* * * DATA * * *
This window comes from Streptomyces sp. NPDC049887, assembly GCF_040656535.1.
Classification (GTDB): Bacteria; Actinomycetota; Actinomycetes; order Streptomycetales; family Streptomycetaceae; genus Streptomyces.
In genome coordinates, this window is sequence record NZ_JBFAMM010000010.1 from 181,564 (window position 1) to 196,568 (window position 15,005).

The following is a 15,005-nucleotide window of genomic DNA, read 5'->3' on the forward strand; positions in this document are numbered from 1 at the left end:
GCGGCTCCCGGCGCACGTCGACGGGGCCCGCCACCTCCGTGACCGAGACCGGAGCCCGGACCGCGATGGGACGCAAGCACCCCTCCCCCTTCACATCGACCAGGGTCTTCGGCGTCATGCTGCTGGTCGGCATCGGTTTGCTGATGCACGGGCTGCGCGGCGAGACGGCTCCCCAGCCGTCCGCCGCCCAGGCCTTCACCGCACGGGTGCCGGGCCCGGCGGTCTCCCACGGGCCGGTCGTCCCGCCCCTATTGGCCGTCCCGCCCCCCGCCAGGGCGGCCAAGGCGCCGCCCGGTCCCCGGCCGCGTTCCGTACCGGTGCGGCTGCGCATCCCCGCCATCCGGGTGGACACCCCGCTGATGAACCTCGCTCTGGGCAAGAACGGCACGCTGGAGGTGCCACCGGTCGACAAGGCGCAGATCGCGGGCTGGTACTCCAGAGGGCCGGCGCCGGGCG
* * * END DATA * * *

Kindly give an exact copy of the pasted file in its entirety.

This window comes from Streptomyces sp. NPDC049887, assembly GCF_040656535.1.
Classification (GTDB): Bacteria; Actinomycetota; Actinomycetes; order Streptomycetales; family Streptomycetaceae; genus Streptomyces.
In genome coordinates, this window is sequence record NZ_JBFAMM010000010.1 from 181,564 (window position 1) to 196,568 (window position 15,005).

The following is a 15,005-nucleotide window of genomic DNA, read 5'->3' on the forward strand; positions in this document are numbered from 1 at the left end:
GCGGCTCCCGGCGCACGTCGACGGGGCCCGCCACCTCCGTGACCGAGACCGGAGCCCGGACCGCGATGGGACGCAAGCACCCCTCCCCCTTCACATCGACCAGGGTCTTCGGCGTCATGCTGCTGGTCGGCATCGGTTTGCTGATGCACGGGCTGCGCGGCGAGACGGCTCCCCAGCCGTCCGCCGCCCAGGCCTTCACCGCACGGGTGCCGGGCCCGGCGGTCTCCCACGGGCCGGTCGTCCCGCCCCTATTGGCCGTCCCGCCCCCCGCCAGGGCGGCCAAGGCGCCGCCCGGTCCCCGGCCGCGTTCCGTACCGGTGCGGCTGCGCATCCCCGCCATCCGGGTGGACACCCCGCTGATGAACCTCGCTCTGGGCAAGAACGGCACGCTGGAGGTGCCACCGGTCGACAAGGCGCAGATCGCGGGCTGGTACTCCAGAGGGCCGGCGCCGGGCG